• Protect pampas grass from precipitation! The grasses are gathered together to lay a straw or reed mat. It is important to protect the delicate heart of the plant.
Onion and tuber plants
  • The bulb and tuber plants usually do without winter protection.
  • Exceptions also confirm the rule here.
  • The madonna lily is wintergreen. They are covered with brushwood against wind and sun.
potted plants
  • Outdoor pots receive winter protection.
  • Wrap the containers with bubble wrap and over them with coconut mats!
  • Leave the surface of the earth slightly open so that it can be poured.
  • Put pots on styrofoam plates or pieces of wood so that they do not stand on the frozen, cold soil.
  • In mid-November, the last lawn cut is made.
  • Autumn leaves and twigs from the lawn are breaking!
garden pond
  • Check that the drain is not blocked by dead plants.
  • If you have fish in the pond, it should never completely freeze. Eisfreihalter or an oxidizer allow this.
  • If you keep koi in the pond, it's best to use an electric rod heater.
vegetable garden
  • It is time to harvest the last vegetables, e.g. Broccoli, cauliflower, white and red cabbage and Chinese cabbage.
  • Kale and Brussels sprouts can stay in the bed until harvest. They are harvested throughout the winter.
  • The summer crops of radicchio, leek, spinach and celery are also harvested.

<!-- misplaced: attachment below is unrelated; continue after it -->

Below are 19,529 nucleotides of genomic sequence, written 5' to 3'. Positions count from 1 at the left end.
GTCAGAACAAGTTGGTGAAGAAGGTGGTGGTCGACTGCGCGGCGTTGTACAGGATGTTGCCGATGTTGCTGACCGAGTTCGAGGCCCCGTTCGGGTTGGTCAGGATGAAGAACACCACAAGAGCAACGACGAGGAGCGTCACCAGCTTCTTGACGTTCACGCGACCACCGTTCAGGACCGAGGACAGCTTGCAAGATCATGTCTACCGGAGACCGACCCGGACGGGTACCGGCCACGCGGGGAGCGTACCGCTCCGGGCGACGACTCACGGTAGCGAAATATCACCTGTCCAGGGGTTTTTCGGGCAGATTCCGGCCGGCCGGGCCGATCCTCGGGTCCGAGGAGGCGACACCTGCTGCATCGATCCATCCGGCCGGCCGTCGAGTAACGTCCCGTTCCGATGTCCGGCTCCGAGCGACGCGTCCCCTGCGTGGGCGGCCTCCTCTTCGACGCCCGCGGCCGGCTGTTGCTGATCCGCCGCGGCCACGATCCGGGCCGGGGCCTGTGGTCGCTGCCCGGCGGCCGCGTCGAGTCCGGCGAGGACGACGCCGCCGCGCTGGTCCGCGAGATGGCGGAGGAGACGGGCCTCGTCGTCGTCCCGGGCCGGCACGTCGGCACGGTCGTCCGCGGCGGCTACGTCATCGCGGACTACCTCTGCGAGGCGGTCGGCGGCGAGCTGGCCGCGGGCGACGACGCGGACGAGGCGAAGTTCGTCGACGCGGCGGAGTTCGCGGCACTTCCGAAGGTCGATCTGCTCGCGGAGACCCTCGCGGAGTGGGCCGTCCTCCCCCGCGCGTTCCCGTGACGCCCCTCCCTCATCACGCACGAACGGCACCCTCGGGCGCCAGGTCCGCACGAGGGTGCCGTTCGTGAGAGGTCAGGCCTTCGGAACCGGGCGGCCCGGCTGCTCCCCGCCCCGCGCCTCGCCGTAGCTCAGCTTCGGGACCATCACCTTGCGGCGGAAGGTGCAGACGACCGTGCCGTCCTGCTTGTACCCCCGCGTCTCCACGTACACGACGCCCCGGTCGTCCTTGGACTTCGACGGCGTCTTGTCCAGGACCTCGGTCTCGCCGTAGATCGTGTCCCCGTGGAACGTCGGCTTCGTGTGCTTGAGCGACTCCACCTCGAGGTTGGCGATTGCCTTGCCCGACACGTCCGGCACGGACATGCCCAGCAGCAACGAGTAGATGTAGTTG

• Check stock vegetables!
  • Chicory roots can now be plugged into earth-filled buckets. These are covered light-tight. Keep soil moistured.After six weeks, the sprouts are ready for harvest.
  • Incorporate dead green manure into the soil through frost!
  • Dig up empty beds!
  • Covering empty beds with black foil prevents premature weed growth in spring.
  • Cover herbs in the bed with brushwood if you have not already done so.
  • Beat vessels with herbs with bubble wrap and wrap with coconut mats.
  • Place pots on wooden slats or trivets.
  • Bring frost-sensitive varieties to the winter quarteir!
  • Do not forget to water during dry periods!
  • Pile the vines! Especially at young vines at the foot of the trunk pile soil that the finishing is covered.
  • Currant, Jostabeere, Blueberry, Quince, Elder and Fig can now be propagated by sticks. One uses a vigorously developed annual shoot, about 25 cm long. He is put in loose soil. The eyes must point upwards. Only the top bud may protrude from the ground.
  • Ventilate on frost-free days!
  • Leave air circulator switched on.
  • Switch on heating and set at 3 to 5° C!
  • If necessary, pour in selected potted plants, if possible in the morning!
  • Check for pests.
  • Do not attach any bubble wrap, it will swallow a lot of light!
In November there is not much to do in the garden anymore. Now it has to be checked that winter protection has been applied for all plants. Important are the cutting measures in the woody plants and the protective measures for roses, perennials and the outside wintering potted plants. Now all the plants are ready for the winter.